It had a fixed modified choke. Which for some reason really patterned wide with steel shot. I would hit birds with it, but they would continue to fly off since the steel shot was not producing enough zap at longer ranges. I had been shooting for years with lead shot and had become used to how a pre-steel shotgun worked.
    I have always liked the way the lighter English style doubles (SxS) feel, shoulder and swing. Many moons ago I had a Winchester 21. But it was sold when bills cornered me.
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  6. #6
    Member Trappnguns's Avatar
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    I've killed many, many ducks with a 20 gauge... It is perfect for the Ptarms as well.

    Just sayin. (I wouldn't rule it out)

  7. #7
    Member SkinnyD's Avatar
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    Quote Originally Posted by Float Pilot View Post
    It had a fixed modified choke. Which for some reason really patterned wide with steel shot. I would hit birds with it, but they would continue to fly off since the steel shot was not producing enough zap at longer ranges. I had been shooting for years with lead shot and had become used to how a pre-steel shotgun worked.
    I have always liked the way the lighter English style doubles (SxS) feel, shoulder and swing. Many moons ago I had a Winchester 21. But it was sold when bills cornered me.
    My dad shot an 1100 for years and years and it always patterned wide. Inside of 30 yards though, he didn't let many get away with that gun.
    Passing up shots on mergansers since 1992.


  8. #8
    Member Smokey's Avatar
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    For a few years when steel shot was in its infancy I had to "re-learn" shooting waterfowl myself. I was used to a full choke spitting out lead - the first steel was a far cry from todays loads and I would not compare its range of killing power from then to now for sure....
    I have had very good luck with "Black Cloud" steel loads from a IC and Mod choke - I usually throw in a "Heavy Shot" for the 3rd load.
    I really like O/U's much better than SxS - I did shoot the SKB385 very well though and brought home the IL State Sporting Clays title with it a few years back... A close friend of mine is in England now shooting driven pheasants with the old Side by Sides - he loves the old traditional stuff... Got to shoot a model 21 once at a match and it felt very good - somebodys making a spin off of the 21 again I think, but I don't remember who?
    When asked what state I live in I say "The State of Confusion", better known as IL....

  9. #9
    Member Float Pilot's Avatar
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    Mossberg is importing Turkish O/U and SxS guns and labeling them. I looked at one today (Silver Reserve) that comes with 20 gauge barrels and 12 gauge barrels. The metal work was not so swell and the wood fit was not all that great either. But the price was pretty reasonable... Around $500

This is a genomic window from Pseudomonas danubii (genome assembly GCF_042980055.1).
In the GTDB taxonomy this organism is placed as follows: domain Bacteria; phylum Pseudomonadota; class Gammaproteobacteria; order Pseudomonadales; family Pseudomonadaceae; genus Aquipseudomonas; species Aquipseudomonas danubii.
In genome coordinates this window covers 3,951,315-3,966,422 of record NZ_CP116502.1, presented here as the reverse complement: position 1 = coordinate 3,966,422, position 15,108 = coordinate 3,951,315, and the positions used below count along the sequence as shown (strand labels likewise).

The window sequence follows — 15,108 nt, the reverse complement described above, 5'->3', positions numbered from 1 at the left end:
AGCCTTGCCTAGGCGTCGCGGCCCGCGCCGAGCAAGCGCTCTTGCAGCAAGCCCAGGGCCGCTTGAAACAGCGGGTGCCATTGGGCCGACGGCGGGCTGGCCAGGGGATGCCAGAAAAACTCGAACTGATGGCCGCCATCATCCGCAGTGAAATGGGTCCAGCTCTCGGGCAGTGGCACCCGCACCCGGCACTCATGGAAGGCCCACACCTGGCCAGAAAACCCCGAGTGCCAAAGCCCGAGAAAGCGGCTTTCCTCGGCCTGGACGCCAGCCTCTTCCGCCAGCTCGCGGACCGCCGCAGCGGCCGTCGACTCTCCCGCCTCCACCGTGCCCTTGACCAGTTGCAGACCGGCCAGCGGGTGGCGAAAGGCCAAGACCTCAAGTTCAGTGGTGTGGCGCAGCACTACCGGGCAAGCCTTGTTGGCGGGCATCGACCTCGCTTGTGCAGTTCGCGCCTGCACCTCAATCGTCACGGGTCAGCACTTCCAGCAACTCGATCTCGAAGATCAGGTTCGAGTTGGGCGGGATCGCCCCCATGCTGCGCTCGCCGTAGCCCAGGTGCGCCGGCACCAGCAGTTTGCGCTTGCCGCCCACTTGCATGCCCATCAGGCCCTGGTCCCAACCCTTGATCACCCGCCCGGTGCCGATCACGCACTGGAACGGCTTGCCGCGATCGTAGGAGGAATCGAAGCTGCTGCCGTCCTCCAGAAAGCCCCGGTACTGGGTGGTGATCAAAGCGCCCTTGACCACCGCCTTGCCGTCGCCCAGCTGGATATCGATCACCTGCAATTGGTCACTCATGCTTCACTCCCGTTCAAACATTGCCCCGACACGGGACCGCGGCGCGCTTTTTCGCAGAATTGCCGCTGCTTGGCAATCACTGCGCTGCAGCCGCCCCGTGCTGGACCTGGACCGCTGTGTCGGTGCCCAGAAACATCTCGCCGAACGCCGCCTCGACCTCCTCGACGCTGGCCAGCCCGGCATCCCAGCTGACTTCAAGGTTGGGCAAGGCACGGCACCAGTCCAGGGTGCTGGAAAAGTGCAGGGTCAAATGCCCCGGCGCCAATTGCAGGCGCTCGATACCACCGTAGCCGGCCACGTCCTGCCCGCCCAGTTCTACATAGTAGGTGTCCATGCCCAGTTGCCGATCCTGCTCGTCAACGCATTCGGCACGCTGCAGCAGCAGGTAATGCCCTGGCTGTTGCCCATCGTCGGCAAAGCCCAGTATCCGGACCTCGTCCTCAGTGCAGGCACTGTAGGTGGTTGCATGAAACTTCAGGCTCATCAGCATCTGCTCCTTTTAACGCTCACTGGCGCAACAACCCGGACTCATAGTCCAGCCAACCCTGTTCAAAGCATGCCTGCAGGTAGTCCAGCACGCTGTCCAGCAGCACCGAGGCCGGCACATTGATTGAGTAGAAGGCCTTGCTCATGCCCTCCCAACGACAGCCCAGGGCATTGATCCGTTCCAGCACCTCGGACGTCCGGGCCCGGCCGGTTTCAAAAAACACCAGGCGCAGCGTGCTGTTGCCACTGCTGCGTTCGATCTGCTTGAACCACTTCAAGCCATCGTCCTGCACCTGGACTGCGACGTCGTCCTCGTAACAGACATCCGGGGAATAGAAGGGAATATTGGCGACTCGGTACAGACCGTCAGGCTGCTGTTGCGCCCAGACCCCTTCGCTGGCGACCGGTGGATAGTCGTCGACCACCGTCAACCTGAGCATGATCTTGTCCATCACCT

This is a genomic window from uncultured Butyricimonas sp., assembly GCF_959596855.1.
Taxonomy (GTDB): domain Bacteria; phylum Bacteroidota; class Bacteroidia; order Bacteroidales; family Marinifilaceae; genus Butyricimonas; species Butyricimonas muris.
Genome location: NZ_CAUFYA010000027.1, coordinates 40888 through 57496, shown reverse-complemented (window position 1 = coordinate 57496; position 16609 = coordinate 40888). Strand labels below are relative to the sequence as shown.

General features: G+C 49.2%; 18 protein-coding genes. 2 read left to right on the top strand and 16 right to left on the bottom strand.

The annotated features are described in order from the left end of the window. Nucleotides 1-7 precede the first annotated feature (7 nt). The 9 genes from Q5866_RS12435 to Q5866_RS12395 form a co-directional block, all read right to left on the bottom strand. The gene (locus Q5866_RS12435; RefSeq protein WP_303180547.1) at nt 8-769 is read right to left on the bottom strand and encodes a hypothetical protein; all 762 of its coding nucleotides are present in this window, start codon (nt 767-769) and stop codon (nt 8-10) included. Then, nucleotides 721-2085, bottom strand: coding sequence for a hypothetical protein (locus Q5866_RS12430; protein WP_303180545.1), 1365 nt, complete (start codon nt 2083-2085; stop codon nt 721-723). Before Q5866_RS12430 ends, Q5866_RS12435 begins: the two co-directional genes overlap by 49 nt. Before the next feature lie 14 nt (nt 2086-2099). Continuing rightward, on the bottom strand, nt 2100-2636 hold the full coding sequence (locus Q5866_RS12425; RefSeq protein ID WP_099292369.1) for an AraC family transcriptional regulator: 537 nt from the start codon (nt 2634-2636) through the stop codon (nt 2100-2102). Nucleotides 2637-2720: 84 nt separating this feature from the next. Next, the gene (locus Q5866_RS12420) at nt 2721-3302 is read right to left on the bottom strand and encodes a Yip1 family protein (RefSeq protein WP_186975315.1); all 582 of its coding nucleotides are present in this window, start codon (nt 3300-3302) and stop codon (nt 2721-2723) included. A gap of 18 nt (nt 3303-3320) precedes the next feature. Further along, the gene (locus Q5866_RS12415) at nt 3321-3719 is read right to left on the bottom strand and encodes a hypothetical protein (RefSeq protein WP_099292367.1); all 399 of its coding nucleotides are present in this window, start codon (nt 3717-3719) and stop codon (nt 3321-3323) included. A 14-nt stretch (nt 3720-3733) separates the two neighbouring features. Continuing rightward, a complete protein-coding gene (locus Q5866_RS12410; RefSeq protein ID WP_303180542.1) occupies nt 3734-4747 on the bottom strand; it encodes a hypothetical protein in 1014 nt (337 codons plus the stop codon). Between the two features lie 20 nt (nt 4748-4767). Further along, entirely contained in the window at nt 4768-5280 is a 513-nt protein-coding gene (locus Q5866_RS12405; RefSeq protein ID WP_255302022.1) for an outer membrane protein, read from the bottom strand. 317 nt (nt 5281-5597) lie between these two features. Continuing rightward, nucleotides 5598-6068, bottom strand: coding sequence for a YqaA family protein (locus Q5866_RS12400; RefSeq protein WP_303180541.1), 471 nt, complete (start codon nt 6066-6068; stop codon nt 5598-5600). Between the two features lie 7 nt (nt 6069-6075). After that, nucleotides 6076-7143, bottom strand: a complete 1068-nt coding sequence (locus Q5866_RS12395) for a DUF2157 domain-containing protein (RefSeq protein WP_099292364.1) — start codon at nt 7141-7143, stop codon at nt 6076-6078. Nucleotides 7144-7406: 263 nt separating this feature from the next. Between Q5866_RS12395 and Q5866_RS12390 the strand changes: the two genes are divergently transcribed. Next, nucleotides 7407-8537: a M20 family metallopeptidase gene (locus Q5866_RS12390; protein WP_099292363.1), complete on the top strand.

But I just searched through various reviews and it turns out they have a tenancy to break firing pins and / or sears. Apparently on a fairly regular basis.... It Figures....

    I have a call into my old cousin who works R&D for Winchester / Browning.
    Floatplane,Tailwheel and Firearms Instructor- Dragonfly Aero
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  10. #10
    Member Float Pilot's Avatar
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    Found a Browning Citori Lightning 20 gauge. I still have my M-1100 in 12 gauge.. We shall see what happens.
    From what I have read, he non-toxic shot shells now are much better than the first steel shot shells that came out years ago.
    Floatplane,Tailwheel and Firearms Instructor- Dragonfly Aero
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  11. #11
    Member The Kid's Avatar
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    I have watched my boss and my uncle both shoot, and kill I might add, many ducks and even geese with 20 bores and steel. One uses a BSS and the other an old English grip Citori Lightning. I think you'll do fine with your new 20 and modern nontox. If in doubt and you have the coin, try some Hevishot, for my money it does work better than lead. And I've cut a bunch of feathers with lead in my time but the heavier than lead stuff has been outstanding in my experience.

    As far as shotguns go if I were to be only a waterfowler, I would own either a magnum 10 or most likely a Benelli SBE. The Benelli with 3.5s is unstopable in the marshes. As an all around gun I would shop around and find myself an old Ithaca SKB SxS. Either a 100,200, or if I was feeling fancy maybe a 280. I have a 100 field as well as a 200E skeet, wonderful shotguns both of them.

  12. #12
    Member Smokey's Avatar
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    I have shot a bunch of decoying ducks with a 20 ga using Hevi Shot - 6's very deadly load out to about 45 - 50 yards...
    When asked what state I live in I say "The State of Confusion", better known as IL....